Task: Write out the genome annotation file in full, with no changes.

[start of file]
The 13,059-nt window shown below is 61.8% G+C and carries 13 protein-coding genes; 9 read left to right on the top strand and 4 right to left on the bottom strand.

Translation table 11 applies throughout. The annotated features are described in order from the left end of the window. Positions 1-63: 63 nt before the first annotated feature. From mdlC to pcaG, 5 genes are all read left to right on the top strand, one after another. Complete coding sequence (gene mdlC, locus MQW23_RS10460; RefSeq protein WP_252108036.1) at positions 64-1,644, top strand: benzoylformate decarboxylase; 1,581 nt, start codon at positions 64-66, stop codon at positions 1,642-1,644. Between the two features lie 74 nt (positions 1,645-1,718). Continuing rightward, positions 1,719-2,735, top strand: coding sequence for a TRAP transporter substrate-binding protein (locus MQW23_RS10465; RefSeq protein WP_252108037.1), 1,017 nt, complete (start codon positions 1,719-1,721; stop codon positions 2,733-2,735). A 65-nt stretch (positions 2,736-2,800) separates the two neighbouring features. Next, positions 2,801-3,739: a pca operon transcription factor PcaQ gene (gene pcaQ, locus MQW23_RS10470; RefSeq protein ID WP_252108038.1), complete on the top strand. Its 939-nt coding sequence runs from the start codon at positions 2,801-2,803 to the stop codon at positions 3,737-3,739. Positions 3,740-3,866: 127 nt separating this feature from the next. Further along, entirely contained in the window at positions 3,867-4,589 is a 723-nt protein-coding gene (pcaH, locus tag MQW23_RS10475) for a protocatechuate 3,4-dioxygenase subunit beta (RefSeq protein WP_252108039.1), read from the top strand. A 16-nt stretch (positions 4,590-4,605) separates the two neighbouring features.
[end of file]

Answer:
The 13,059-nt window shown below is 61.8% G+C and carries 13 protein-coding genes; 9 read left to right on the top strand and 4 right to left on the bottom strand.

Translation table 11 applies throughout. The annotated features are described in order from the left end of the window. Positions 1-63: 63 nt before the first annotated feature. From mdlC to pcaG, 5 genes are all read left to right on the top strand, one after another. Complete coding sequence (gene mdlC, locus MQW23_RS10460; RefSeq protein WP_252108036.1) at positions 64-1,644, top strand: benzoylformate decarboxylase; 1,581 nt, start codon at positions 64-66, stop codon at positions 1,642-1,644. Between the two features lie 74 nt (positions 1,645-1,718). Continuing rightward, positions 1,719-2,735, top strand: coding sequence for a TRAP transporter substrate-binding protein (locus MQW23_RS10465; RefSeq protein WP_252108037.1), 1,017 nt, complete (start codon positions 1,719-1,721; stop codon positions 2,733-2,735). A 65-nt stretch (positions 2,736-2,800) separates the two neighbouring features. Next, positions 2,801-3,739: a pca operon transcription factor PcaQ gene (gene pcaQ, locus MQW23_RS10470; RefSeq protein ID WP_252108038.1), complete on the top strand. Its 939-nt coding sequence runs from the start codon at positions 2,801-2,803 to the stop codon at positions 3,737-3,739. Positions 3,740-3,866: 127 nt separating this feature from the next. Further along, entirely contained in the window at positions 3,867-4,589 is a 723-nt protein-coding gene (pcaH, locus tag MQW23_RS10475) for a protocatechuate 3,4-dioxygenase subunit beta (RefSeq protein WP_252108039.1), read from the top strand. A 16-nt stretch (positions 4,590-4,605) separates the two neighbouring features.